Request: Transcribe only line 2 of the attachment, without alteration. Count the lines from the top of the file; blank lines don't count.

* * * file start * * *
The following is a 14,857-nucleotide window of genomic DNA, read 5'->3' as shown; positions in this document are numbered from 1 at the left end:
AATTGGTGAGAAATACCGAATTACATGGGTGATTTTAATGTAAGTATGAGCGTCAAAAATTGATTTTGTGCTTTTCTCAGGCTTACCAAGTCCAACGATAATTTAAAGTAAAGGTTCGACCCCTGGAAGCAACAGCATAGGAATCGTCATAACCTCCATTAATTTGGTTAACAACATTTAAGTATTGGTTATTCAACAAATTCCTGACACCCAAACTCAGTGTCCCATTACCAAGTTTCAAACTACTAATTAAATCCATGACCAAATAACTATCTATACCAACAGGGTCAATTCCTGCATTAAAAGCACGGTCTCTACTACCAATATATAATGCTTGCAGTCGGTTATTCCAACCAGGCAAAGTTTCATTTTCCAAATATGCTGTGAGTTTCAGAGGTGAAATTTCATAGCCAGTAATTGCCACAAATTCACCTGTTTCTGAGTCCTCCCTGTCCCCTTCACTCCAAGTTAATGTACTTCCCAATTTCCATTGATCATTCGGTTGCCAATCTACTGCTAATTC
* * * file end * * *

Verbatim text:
AATTGGTGAGAAATACCGAATTACATGGGTGATTTTAATGTAAGTATGAGCGTCAAAAATTGATTTTGTGCTTTTCTCAGGCTTACCAAGTCCAACGATAATTTAAAGTAAAGGTTCGACCCCTGGAAGCAACAGCATAGGAATCGTCATAACCTCCATTAATTTGGTTAACAACATTTAAGTATTGGTTATTCAACAAATTCCTGACACCCAAACTCAGTGTCCCATTACCAAGTTTCAAACTACTAATTAAATCCATGACCAAATAACTATCTATACCAACAGGGTCAATTCCTGCATTAAAAGCACGGTCTCTACTACCAATATATAATGCTTGCAGTCGGTTATTCCAACCAGGCAAAGTTTCATTTTCCAAATATGCTGTGAGTTTCAGAGGTGAAATTTCATAGCCAGTAATTGCCACAAATTCACCTGTTTCTGAGTCCTCCCTGTCCCCTTCACTCCAAGTTAATGTACTTCCCAATTTCCATTGATCATTCGGTTGCCAATCTACTGCTAATTC